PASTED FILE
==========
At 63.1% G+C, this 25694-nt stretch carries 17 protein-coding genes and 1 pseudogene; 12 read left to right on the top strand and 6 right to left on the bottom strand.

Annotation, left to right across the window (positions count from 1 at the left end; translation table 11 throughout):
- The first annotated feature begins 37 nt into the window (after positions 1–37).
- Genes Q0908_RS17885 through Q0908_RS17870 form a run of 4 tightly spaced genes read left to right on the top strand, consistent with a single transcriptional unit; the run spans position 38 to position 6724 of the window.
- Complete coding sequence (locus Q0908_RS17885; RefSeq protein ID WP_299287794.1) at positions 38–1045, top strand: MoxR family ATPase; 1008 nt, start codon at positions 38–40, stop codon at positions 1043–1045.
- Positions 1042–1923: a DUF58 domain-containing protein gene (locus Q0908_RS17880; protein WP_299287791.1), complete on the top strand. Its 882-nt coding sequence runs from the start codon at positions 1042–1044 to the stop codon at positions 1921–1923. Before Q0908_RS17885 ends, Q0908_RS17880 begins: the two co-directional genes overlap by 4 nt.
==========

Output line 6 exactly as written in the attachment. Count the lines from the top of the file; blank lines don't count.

- Positions 1042–1923: a DUF58 domain-containing protein gene (locus Q0908_RS17880; protein WP_299287791.1), complete on the top strand. Its 882-nt coding sequence runs from the start codon at positions 1042–1044 to the stop codon at positions 1921–1923. Before Q0908_RS17885 ends, Q0908_RS17880 begins: the two co-directional genes overlap by 4 nt.